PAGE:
Fiber and mixed media artist
From the minute we are born until the day we die, we are wrapped in fabric. We have an intimate relationship with fiber. It is our comfort, our protection and in it we present ourselves to the world.
I was always interested in art but was discouraged from pursuing it as a major in college because my parents told me, “You can’t support yourself with art”. I minored in art and learned how to use many media for self-expression like pottery, acrylics, pen and ink, jewelry making, photography and sculpture.
I sewed clothing throughout my life and in the 80’s my friend told me she had made a quilt in a day. I bought the book and started making traditional quilts. In 2005, I took two classes at my state’s guild conference from Pamela Allen and experienced an artistic epiphany. I have been an avid art quilter and surface designer since then.
What drives me creatively is color and texture. I love fibers for their textural sense: soft, coarse, thick, and open weaved. I love colors for the way they elicit such strong feelings in me and I find the excitement of unexpected outcomes, the serendipity of creation, in surface design. I get inspiration from the coast of Maine and daily contact with the world around me. I enjoy “making” art and teaching classes in surface design. I have been in the New England Quilt Museum, juried and regional shows and have pieces in private collections. I live in Searsport, Maine.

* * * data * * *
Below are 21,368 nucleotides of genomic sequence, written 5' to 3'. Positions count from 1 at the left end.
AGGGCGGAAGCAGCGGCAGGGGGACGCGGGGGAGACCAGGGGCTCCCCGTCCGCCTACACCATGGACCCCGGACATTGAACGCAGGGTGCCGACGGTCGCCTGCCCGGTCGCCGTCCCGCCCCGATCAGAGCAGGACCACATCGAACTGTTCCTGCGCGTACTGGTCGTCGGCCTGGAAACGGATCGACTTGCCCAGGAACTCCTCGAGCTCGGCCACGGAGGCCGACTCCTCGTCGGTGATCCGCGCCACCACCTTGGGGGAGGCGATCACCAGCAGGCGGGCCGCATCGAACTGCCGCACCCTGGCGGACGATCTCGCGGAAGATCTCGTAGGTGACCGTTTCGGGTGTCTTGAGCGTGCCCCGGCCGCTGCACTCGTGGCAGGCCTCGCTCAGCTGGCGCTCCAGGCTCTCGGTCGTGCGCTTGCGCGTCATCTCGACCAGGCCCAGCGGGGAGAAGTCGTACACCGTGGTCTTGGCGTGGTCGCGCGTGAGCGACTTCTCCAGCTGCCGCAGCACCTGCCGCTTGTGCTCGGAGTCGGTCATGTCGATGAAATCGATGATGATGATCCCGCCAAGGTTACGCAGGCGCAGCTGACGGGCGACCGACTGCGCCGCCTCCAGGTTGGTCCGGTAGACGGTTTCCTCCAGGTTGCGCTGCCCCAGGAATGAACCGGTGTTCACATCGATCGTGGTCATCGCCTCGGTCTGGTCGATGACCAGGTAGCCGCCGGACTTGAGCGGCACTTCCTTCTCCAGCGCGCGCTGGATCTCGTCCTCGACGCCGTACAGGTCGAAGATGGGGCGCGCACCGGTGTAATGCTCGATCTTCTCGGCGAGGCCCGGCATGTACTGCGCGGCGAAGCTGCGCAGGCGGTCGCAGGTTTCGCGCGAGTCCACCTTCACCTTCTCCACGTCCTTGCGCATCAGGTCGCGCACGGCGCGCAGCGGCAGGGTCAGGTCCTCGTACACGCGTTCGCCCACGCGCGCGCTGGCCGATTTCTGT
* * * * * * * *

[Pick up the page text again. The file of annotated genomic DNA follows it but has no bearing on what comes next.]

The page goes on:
So THIS is THE fabric and I only wish you could touch it, cover your face in it and wrap yourself in it - HEAVEN.
Certainly not much to look at but cloth is such a rich sensual thing. I bought 5 yards of this linen online - alas. It was a close-out. It is so soft and drapey that it is the linen equivalent of silk charmeuse - get it!!
I will be doing many of my mark making exercises on this fabric starting tonight. I will talk a bit later about embroidery stitches (sounds so old fashioned) and boro and kantha stitching as well. Now those really are old fashioned!
This is another piece of linen that pales in comparison to the one above. This is natural color, 100% linen , more tightly woven and it had some minor slubbing (in a nice way).
and here is a snapshot of my main work tables:
I'm just struggling to get my hand-stitches through tightly woven linen pieces (including slubbing) - this is a consideration one should make before the work and not during the process! Apparently the smart ones do it! But the resulting texture is just so rich, so struggle here or there, I keep on going.ReplyDelete